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East Afr Med J. 1993 Jul;70(7):422-33.

Asphyxia of the newborn in east, central and southern Africa.

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  • 1Reproductive Health Research Programme, Commonwealth Regional Health Community for East, Central and Southern Africa, Arusha, Tanzania.


Very scanty information is available in East, Central and Southern Africa on the incidence and risk factors associated with asphyxia of the newborn. A multicentre prospective study involving 4267 deliveries in eight countries was undertaken over a three month period, in maternity units of the central hospitals to determine the incidence; maternal, service and logistic risk factors for asphyxia of the newborn as determined by an abnormally low apgar score. 30% of births were by primigravida mothers, of whom 67% were teenagers. A birth by a teenager had a higher risk for low birth weight. Overall incidence of low birth weight was 13.9%. The overall incidence of asphyxia of the newborn was 22.9% while that associated with low birth weight (i.e. babies weighing less than 2500 grams) was 29.3% compared with 21.5% among the normal birth weight babies. Low birth weight contributed a large proportion of the high neonatal mortality of 15.9% compared to 1.8% for normal birth weight babies by 24 hours after birth. The mean mortality by 24 hours post delivery was 3.8%. Obstetrical complications are important risk factors for asphyxia of the newborn. Among the important risk factors are those associated with prolonged labour and intra partum accidents. The incidence of risk for asphyxia broadly was 21.3%, which is very close to the actual incidence of asphyxia of 22%. Lack of referral contributed to increased risk of asphyxia. In a significant proportion of infants, resuscitation measures taken were inappropriate. The stillbirth rate was 3.0% while the incidence of externally evident congenital malformations was 1.2%. There is urgent need to institute appropriate measures to prevent and manage asphyxia of the newborn in the region. These should include identification of the at risk mother, proper referral and management while adhering to correct established procedures. There is also need to develop appropriate and relevant technologies for perinatal and neonatal care through research undertaken in the region. It is also concluded that the co-operation and joint effort between the obstetricians, paediatricians and the nursing staff who all contributed to the collection of this data is a cost effective approach to research in perinatal health and consequently in instituting interventions.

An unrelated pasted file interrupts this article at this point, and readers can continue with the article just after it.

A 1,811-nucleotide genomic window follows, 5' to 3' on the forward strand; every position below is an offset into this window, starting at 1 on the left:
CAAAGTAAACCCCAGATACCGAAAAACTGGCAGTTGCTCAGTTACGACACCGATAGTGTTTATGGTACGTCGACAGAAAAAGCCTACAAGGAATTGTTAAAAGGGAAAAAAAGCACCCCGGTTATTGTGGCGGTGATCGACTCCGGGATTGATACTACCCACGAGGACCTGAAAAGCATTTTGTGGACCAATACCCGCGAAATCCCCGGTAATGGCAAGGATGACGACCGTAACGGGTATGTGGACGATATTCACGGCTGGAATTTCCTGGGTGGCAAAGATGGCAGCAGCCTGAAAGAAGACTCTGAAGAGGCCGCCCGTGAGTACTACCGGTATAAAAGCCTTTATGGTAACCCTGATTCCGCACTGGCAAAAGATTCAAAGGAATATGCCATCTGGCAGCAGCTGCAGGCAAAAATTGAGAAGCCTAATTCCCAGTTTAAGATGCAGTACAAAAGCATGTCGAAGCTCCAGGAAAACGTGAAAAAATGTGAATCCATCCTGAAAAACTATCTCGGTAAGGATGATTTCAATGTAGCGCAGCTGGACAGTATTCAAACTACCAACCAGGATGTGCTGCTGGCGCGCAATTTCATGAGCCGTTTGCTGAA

In February 1991, nurses at an intercountry workshops in Maseru, Lesotho, proposed a prospective study of all deliveries in chief hospitals in 8 countries in Central, Eastern, and Southern African Countries to learn the incidence of and risk factors for asphyxia of the newborn. It took place in April-June 1991. The asphyxia incidence rate among newborns was 22.6%. The incidence of risk of asphyxia was 21.3%, which was close to the actual incidence. The incidence of low birth weight (LBW) was 13.9%. A higher proportion of LBW neonates suffered asphyxia than did normal birth weight neonates (29.3% vs. 21.5%). The leading obstetrical risk factors for asphyxia were difficult delivery (particularly breech delivery), prolonged labor, abnormal presentation, cephalopelvic disproportion, and fetal distress. These factors are linked to the quality of prenatal and intrapartum care. Clinicians an anticipate them and plan early for appropriate intervention. The incidence of asphyxia was greater in the at-risk deliveries group than in the no maternal and obstetric risk factor group (34.2% vs. 18.9%). Asphyxia was more common when a midwife or traditional birth attendant delivered the child (33% vs. 17% for physicians). Neonates of teenagers had more than a 50% greater risk of suffering asphyxia than did those of other age groups. They also were more likely to be LBW infants. LBW infants born to teenagers had a higher risk of a low apgar score. LBW infants had a higher 24-hour mortality rate than normal weight infants (15.9% vs. 1.8%). Lack of referral increased the risk of asphyxia. 75% of neonates who died within 24 hours had a low apgar score. The stillbirth rate stood at 3%. This study showed that appropriate measures (e.g., proper referral and management, identification of the at-risk mother) be implemented to prevent and manage newborn asphyxia. Operational research is needed to develop appropriate and relevant technologies for perinatal and neonatal care.

[PubMed - indexed for MEDLINE]
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